Editor’s Note: The Kyiv Post tracks the progress made by Ukraine’s post-Euro-Maidan Revolution leaders in making structural changes in the public interest in a broad range of areas, from the defense and energy sectors, to taxation and pensions. Below are
Time is running out for more major reform this year in Ukraine. Ukrainian President Petro Poroshenko, after being forced to support the creation of anti-corruption court on Oct. 4, is stalling for time.
On Nov. 8, a month after the European Commission for Democracy Through Law (better known as the Council of Europe's Venice Commission) provided recommendations for the anti-corruption bill, Poroshenko asked the Rada to form a working group to draft the bill on an anti-corruption court.
The opposition vowed to call off their own bill on anti-corruption court, following the Venice Commission’s recommendation that the president should submit the bill himself, and expecting for the president to use their draft. But now that Poroshenko wants to develop one from scratch, the opposition lawmakers accuse him of playing for time.
Meanwhile the creation of an agricultural land market in Ukraine is stalled, and Ukraine’s financial backers appear to be resigned to the fact that no progress will be made until next year at the earliest.
The issue of the withdrawal of immunity from criminal prosecution from lawmakers is also shelved for now, lawmakers having voted on Oct. 19 to send two bills on this for scrutiny by the currently non-functioning Constitutional Court.
But there is still a glimmer of hope for progress on electoral reform: Lawmakers on Nov. 7 voted at first reading for a bill that would overhaul Ukraine electoral system — one of the demands of the protesters who have remained camped outside the Rada since Oct. 17.
The parliamentary elections are to take place on Oct. 27, 2019, the last Sunday of the last month of the fifth year since the previous elections, according to Article 77 of the constitution.
The presidential election is on March 31, 2019, only 17 months away, while parliamentary elections are nearly two years away.
Still, the question of overhauling the electoral system is already becoming more urgent.
The current electoral legislation, introduced in 2011 and used to elect parliament in 2012 and 2014, is a mixed one.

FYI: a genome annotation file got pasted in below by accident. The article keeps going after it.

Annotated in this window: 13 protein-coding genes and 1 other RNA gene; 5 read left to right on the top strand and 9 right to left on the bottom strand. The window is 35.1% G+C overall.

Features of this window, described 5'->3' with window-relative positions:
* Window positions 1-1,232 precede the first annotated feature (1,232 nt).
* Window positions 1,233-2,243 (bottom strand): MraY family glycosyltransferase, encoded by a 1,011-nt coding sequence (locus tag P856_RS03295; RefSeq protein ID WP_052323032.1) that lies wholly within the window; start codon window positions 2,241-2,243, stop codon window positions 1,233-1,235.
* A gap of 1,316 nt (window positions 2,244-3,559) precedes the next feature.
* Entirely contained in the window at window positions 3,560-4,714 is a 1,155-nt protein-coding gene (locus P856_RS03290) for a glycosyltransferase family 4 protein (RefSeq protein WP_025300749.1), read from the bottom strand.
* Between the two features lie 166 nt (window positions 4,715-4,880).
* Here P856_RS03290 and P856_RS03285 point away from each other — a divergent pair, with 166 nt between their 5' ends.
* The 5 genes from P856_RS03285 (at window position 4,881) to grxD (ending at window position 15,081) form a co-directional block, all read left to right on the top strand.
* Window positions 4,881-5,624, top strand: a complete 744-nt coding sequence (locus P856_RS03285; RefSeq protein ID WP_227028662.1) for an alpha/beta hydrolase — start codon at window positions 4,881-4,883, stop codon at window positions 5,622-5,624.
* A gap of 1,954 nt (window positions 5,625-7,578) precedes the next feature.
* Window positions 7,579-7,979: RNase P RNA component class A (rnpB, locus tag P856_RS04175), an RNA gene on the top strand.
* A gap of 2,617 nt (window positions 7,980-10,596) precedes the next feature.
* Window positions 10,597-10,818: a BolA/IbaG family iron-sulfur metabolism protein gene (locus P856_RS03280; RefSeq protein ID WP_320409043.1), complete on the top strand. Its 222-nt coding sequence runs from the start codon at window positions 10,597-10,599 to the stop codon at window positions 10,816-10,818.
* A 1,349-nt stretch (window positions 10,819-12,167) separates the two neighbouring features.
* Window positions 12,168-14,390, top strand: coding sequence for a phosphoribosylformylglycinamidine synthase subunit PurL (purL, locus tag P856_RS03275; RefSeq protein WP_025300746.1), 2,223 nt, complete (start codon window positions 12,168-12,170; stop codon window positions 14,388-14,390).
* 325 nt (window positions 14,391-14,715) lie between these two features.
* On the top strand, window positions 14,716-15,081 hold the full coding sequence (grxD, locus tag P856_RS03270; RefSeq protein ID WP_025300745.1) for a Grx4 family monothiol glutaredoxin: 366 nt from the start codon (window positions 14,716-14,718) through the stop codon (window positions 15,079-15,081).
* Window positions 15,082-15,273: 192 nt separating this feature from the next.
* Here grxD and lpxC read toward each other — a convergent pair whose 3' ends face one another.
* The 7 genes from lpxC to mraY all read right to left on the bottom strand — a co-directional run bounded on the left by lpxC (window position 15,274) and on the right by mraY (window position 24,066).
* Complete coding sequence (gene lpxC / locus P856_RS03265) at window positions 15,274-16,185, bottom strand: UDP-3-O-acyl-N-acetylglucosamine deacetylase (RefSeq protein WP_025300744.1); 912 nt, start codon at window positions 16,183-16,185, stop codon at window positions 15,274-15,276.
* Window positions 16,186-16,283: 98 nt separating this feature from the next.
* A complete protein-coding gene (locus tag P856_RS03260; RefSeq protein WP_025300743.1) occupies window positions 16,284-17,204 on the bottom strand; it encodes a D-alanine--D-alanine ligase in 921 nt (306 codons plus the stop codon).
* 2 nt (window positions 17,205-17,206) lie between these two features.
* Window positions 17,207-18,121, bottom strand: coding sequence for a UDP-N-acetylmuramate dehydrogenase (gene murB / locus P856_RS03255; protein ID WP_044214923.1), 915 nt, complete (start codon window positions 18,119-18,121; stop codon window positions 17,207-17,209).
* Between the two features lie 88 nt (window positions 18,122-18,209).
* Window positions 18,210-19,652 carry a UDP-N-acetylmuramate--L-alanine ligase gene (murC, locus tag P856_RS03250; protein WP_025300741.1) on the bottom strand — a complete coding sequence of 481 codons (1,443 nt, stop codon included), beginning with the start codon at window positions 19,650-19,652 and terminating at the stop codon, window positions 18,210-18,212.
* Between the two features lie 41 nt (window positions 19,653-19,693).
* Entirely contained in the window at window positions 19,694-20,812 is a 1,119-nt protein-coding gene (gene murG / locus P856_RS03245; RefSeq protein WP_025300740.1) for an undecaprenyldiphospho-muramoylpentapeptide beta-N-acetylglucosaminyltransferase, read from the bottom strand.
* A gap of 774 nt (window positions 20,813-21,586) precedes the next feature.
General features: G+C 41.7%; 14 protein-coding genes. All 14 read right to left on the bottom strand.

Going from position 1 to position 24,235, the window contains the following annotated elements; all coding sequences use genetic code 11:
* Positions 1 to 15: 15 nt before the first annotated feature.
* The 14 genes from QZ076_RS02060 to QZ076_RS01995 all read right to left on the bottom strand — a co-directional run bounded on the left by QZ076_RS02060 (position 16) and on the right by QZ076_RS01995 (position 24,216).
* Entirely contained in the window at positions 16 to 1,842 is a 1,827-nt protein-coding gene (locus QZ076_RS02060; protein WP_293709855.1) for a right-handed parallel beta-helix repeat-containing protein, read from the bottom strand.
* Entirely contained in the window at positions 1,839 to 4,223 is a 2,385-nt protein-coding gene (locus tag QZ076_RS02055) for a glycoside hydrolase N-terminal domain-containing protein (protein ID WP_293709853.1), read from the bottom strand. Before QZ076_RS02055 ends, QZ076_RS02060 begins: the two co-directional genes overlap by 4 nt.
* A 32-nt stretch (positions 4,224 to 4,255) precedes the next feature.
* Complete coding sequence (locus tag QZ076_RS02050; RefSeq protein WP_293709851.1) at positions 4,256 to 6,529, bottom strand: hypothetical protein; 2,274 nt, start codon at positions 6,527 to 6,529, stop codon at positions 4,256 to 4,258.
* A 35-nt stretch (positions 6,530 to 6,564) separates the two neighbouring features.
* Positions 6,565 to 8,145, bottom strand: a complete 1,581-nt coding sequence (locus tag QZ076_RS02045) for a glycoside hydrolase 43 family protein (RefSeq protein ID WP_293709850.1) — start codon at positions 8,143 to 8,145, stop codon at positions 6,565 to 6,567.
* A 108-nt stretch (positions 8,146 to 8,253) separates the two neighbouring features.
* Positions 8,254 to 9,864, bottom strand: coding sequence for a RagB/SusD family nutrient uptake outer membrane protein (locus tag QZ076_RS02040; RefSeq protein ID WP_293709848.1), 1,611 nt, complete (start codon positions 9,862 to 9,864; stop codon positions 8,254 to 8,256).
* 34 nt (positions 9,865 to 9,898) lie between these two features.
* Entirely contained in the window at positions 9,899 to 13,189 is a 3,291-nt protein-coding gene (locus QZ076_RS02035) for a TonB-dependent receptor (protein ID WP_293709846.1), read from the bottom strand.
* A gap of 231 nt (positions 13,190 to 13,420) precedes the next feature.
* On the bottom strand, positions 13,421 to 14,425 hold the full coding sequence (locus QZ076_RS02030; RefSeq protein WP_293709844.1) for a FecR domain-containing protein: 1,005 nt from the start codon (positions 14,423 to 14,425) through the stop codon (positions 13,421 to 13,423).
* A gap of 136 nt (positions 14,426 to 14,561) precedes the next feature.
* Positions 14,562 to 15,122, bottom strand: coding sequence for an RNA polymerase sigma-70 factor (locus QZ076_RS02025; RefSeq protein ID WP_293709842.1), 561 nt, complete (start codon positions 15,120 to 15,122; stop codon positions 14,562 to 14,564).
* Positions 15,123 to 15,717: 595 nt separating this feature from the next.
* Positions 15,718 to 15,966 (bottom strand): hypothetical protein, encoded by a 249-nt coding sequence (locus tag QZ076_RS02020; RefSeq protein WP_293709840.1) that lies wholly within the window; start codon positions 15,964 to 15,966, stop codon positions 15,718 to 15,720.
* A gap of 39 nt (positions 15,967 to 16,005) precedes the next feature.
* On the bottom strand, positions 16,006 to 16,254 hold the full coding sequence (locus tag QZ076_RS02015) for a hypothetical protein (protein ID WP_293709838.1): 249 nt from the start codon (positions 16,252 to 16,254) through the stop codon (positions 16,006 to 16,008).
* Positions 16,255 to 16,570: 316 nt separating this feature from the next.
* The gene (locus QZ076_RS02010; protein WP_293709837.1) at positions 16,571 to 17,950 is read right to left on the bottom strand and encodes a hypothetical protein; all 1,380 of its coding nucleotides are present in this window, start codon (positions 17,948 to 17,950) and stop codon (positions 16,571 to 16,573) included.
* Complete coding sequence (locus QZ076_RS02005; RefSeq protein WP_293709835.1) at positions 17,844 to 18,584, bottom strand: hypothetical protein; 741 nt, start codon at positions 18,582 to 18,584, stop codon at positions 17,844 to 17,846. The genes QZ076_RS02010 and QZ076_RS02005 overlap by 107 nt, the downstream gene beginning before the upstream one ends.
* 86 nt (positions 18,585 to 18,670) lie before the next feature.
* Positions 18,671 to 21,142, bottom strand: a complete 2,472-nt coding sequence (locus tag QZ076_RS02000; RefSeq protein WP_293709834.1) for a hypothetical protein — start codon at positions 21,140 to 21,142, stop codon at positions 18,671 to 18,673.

According to it, half of the parliament’s 450 seats are awarded to the lawmakers elected in individual simple-majority constituencies, while the other half of the seats are divided between the candidates on the party tickets that got more than 5 percent of the votes in the general voting.
The simple-majority part of the system has been heavily criticized for its vulnerability to corruption. Major political parties have been suspected of taking bribes to allow unknown candidates to run under their brand.
Since the Euro-Maidan Revolution, the cancelation of the simple-majority system has been among the main demands of the public and reformist lawmakers.
On Nov. 7, the Verkhovna Rada unexpectedly approved the first reading of a new draft of the electoral code that envisages a proportional election system with open party lists. If fully adopted, it would be Ukraine's most progressive system yet.
What will change
Under the proposed system, not only would the number of seats held in parliament by a party be in direct proportion to its share of the popular vote, the open list system would mean that the order of names on the party lists of candidates would be determined by voters rather than party bosses (the more votes a candidate won from the public, the higher their place on the party list.)
Under such system, Ukraine will have just 27 constituencies. In each of them, every party presents a list of five to 12 candidates from its ticket. The voters vote twice: once, for the party, and then for a candidate from its local list. Voting for a candidate won’t be obligatory: this part of the ballot can be left blank.